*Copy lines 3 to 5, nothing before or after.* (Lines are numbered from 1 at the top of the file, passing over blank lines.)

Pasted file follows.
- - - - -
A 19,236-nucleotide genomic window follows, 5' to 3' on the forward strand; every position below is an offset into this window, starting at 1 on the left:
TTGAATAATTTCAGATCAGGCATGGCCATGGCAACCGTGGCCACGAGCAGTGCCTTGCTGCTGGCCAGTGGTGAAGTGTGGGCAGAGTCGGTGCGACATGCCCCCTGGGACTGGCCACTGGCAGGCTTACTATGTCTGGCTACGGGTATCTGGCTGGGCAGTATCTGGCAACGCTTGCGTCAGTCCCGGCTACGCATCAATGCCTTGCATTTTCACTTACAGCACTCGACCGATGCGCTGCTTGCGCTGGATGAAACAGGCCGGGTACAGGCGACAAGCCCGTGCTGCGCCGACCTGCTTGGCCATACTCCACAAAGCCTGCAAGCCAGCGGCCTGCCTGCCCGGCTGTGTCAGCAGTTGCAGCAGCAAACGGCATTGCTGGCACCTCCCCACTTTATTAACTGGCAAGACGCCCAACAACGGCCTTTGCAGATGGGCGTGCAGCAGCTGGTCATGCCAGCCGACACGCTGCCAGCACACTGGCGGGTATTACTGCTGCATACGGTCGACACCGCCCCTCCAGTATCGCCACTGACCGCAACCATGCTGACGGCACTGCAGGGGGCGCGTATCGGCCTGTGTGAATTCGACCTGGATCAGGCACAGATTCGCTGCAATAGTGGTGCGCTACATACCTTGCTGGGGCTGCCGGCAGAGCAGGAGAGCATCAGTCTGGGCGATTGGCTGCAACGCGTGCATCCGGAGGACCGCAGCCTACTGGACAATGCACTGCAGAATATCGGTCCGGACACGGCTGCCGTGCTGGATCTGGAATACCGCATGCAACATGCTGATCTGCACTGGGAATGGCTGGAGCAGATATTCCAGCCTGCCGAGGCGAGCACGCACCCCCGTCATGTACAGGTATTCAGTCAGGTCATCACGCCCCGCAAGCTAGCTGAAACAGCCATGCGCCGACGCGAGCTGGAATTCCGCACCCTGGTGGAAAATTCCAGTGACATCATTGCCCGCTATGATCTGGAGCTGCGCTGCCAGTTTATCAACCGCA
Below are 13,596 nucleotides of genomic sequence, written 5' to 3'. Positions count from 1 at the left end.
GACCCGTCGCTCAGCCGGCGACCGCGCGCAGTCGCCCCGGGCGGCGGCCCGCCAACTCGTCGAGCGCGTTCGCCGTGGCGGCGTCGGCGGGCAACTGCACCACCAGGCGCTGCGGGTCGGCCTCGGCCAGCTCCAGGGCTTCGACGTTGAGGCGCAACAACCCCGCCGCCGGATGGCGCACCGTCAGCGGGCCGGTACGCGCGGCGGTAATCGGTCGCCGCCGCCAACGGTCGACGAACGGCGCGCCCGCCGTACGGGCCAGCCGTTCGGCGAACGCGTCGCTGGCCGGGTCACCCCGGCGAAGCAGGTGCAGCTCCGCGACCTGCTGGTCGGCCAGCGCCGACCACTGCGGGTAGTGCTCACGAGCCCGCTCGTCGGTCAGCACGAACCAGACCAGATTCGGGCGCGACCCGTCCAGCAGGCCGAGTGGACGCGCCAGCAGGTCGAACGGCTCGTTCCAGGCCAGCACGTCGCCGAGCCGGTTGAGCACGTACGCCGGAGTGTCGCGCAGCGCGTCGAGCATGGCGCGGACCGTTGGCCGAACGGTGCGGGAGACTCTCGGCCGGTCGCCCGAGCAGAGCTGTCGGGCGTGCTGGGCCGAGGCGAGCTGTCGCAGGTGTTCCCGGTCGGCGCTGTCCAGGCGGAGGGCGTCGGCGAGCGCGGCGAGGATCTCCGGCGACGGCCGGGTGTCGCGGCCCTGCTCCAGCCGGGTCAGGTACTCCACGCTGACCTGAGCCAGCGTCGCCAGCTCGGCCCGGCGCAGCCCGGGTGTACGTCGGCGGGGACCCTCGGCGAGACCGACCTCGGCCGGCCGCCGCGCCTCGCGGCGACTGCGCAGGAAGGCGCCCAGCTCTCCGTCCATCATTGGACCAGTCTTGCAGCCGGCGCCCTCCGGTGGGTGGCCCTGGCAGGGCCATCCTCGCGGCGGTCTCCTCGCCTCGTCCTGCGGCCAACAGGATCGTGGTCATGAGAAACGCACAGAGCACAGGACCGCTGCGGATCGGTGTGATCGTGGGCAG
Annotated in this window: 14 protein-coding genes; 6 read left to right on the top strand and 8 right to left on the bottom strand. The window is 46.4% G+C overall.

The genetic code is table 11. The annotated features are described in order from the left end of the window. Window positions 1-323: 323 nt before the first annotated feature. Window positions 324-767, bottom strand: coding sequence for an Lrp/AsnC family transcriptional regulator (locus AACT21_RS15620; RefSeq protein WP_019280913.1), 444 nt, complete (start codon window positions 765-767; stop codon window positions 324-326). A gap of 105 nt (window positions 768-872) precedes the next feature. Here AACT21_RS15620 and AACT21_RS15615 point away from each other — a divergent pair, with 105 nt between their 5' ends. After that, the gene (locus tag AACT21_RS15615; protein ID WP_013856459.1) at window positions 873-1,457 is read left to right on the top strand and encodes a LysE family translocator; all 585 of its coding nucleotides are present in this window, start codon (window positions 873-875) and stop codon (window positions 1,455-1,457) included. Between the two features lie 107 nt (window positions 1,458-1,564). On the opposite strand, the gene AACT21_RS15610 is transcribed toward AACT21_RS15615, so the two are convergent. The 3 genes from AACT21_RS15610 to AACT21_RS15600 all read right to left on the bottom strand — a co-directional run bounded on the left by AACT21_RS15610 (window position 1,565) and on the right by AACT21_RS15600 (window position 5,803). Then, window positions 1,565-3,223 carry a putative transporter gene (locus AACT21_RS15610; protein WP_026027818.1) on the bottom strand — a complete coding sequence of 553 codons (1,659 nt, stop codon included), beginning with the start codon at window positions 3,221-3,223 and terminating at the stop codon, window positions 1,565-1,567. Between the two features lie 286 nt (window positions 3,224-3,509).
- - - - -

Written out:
Below are 13,596 nucleotides of genomic sequence, written 5' to 3'. Positions count from 1 at the left end.
GACCCGTCGCTCAGCCGGCGACCGCGCGCAGTCGCCCCGGGCGGCGGCCCGCCAACTCGTCGAGCGCGTTCGCCGTGGCGGCGTCGGCGGGCAACTGCACCACCAGGCGCTGCGGGTCGGCCTCGGCCAGCTCCAGGGCTTCGACGTTGAGGCGCAACAACCCCGCCGCCGGATGGCGCACCGTCAGCGGGCCGGTACGCGCGGCGGTAATCGGTCGCCGCCGCCAACGGTCGACGAACGGCGCGCCCGCCGTACGGGCCAGCCGTTCGGCGAACGCGTCGCTGGCCGGGTCACCCCGGCGAAGCAGGTGCAGCTCCGCGACCTGCTGGTCGGCCAGCGCCGACCACTGCGGGTAGTGCTCACGAGCCCGCTCGTCGGTCAGCACGAACCAGACCAGATTCGGGCGCGACCCGTCCAGCAGGCCGAGTGGACGCGCCAGCAGGTCGAACGGCTCGTTCCAGGCCAGCACGTCGCCGAGCCGGTTGAGCACGTACGCCGGAGTGTCGCGCAGCGCGTCGAGCATGGCGCGGACCGTTGGCCGAACGGTGCGGGAGACTCTCGGCCGGTCGCCCGAGCAGAGCTGTCGGGCGTGCTGGGCCGAGGCGAGCTGTCGCAGGTGTTCCCGGTCGGCGCTGTCCAGGCGGAGGGCGTCGGCGAGCGCGGCGAGGATCTCCGGCGACGGCCGGGTGTCGCGGCCCTGCTCCAGCCGGGTCAGGTACTCCACGCTGACCTGAGCCAGCGTCGCCAGCTCGGCCCGGCGCAGCCCGGGTGTACGTCGGCGGGGACCCTCGGCGAGACCGACCTCGGCCGGCCGCCGCGCCTCGCGGCGACTGCGCAGGAAGGCGCCCAGCTCTCCGTCCATCATTGGACCAGTCTTGCAGCCGGCGCCCTCCGGTGGGTGGCCCTGGCAGGGCCATCCTCGCGGCGGTCTCCTCGCCTCGTCCTGCGGCCAACAGGATCGTGGTCATGAGAAACGCACAGAGCACAGGACCGCTGCGGATCGGTGTGATCGTGGGCAG
Annotated in this window: 14 protein-coding genes; 6 read left to right on the top strand and 8 right to left on the bottom strand. The window is 46.4% G+C overall.